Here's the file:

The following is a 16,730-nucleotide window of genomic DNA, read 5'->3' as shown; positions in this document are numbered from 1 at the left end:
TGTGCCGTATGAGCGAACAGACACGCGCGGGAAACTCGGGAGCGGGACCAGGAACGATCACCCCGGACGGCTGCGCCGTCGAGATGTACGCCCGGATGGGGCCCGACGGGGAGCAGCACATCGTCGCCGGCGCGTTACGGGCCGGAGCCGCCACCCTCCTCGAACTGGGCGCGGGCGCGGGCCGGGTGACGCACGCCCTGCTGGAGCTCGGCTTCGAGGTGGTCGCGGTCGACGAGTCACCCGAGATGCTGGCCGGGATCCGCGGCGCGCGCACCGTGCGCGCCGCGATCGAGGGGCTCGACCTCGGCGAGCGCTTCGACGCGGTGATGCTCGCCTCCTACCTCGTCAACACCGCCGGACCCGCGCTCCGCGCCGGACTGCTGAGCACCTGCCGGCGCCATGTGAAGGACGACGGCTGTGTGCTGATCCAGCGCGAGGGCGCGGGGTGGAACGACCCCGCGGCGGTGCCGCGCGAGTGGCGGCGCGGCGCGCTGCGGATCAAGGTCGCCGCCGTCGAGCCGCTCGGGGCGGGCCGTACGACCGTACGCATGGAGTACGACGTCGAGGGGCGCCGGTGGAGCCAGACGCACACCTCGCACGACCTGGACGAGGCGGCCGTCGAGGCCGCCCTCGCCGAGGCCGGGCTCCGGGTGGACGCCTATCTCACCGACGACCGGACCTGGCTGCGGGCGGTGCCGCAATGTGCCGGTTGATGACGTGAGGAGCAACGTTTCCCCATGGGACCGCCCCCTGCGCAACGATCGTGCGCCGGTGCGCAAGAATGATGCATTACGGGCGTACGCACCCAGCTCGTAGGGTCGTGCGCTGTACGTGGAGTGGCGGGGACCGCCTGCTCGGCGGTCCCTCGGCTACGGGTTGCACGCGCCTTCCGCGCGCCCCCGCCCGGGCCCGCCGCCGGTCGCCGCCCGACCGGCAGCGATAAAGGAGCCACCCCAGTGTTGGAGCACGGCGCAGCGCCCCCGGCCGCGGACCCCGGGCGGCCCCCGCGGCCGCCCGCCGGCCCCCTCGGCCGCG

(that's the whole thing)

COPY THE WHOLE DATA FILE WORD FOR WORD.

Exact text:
The following is a 16,730-nucleotide window of genomic DNA, read 5'->3' as shown; positions in this document are numbered from 1 at the left end:
TGTGCCGTATGAGCGAACAGACACGCGCGGGAAACTCGGGAGCGGGACCAGGAACGATCACCCCGGACGGCTGCGCCGTCGAGATGTACGCCCGGATGGGGCCCGACGGGGAGCAGCACATCGTCGCCGGCGCGTTACGGGCCGGAGCCGCCACCCTCCTCGAACTGGGCGCGGGCGCGGGCCGGGTGACGCACGCCCTGCTGGAGCTCGGCTTCGAGGTGGTCGCGGTCGACGAGTCACCCGAGATGCTGGCCGGGATCCGCGGCGCGCGCACCGTGCGCGCCGCGATCGAGGGGCTCGACCTCGGCGAGCGCTTCGACGCGGTGATGCTCGCCTCCTACCTCGTCAACACCGCCGGACCCGCGCTCCGCGCCGGACTGCTGAGCACCTGCCGGCGCCATGTGAAGGACGACGGCTGTGTGCTGATCCAGCGCGAGGGCGCGGGGTGGAACGACCCCGCGGCGGTGCCGCGCGAGTGGCGGCGCGGCGCGCTGCGGATCAAGGTCGCCGCCGTCGAGCCGCTCGGGGCGGGCCGTACGACCGTACGCATGGAGTACGACGTCGAGGGGCGCCGGTGGAGCCAGACGCACACCTCGCACGACCTGGACGAGGCGGCCGTCGAGGCCGCCCTCGCCGAGGCCGGGCTCCGGGTGGACGCCTATCTCACCGACGACCGGACCTGGCTGCGGGCGGTGCCGCAATGTGCCGGTTGATGACGTGAGGAGCAACGTTTCCCCATGGGACCGCCCCCTGCGCAACGATCGTGCGCCGGTGCGCAAGAATGATGCATTACGGGCGTACGCACCCAGCTCGTAGGGTCGTGCGCTGTACGTGGAGTGGCGGGGACCGCCTGCTCGGCGGTCCCTCGGCTACGGGTTGCACGCGCCTTCCGCGCGCCCCCGCCCGGGCCCGCCGCCGGTCGCCGCCCGACCGGCAGCGATAAAGGAGCCACCCCAGTGTTGGAGCACGGCGCAGCGCCCCCGGCCGCGGACCCCGGGCGGCCCCCGCGGCCGCCCGCCGGCCCCCTCGGCCGCG